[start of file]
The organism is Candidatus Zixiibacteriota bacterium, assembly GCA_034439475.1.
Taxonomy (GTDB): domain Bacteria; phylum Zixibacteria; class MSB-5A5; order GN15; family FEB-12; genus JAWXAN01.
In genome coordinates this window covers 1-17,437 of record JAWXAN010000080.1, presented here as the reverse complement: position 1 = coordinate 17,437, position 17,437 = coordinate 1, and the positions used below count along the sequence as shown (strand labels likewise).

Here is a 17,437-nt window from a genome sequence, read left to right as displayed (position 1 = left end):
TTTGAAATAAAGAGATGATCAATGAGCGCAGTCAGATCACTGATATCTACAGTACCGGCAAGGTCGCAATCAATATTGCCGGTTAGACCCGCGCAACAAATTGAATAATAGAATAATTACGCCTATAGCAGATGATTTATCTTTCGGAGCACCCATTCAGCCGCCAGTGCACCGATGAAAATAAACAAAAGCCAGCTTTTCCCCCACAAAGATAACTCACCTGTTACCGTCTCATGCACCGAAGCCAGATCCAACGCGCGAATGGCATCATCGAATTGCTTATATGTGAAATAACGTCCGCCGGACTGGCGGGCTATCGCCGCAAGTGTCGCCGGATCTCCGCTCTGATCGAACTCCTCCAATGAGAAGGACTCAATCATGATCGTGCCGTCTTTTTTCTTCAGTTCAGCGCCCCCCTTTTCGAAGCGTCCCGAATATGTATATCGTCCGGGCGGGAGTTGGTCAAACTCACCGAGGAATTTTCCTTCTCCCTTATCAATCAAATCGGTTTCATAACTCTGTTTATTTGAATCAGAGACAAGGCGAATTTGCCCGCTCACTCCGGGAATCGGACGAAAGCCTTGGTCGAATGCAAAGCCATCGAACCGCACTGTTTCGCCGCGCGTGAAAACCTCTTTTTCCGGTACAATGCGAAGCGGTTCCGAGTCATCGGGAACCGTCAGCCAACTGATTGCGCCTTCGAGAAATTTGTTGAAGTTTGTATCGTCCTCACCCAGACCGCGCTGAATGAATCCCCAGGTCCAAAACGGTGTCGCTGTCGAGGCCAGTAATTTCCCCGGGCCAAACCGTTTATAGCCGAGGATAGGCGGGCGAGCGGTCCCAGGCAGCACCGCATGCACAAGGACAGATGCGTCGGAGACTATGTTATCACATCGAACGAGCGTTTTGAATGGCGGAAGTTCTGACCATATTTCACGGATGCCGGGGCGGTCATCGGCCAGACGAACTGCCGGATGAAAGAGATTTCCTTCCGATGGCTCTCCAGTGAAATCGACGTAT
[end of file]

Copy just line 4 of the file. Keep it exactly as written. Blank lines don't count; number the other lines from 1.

Here is a 17,437-nt window from a genome sequence, read left to right as displayed (position 1 = left end):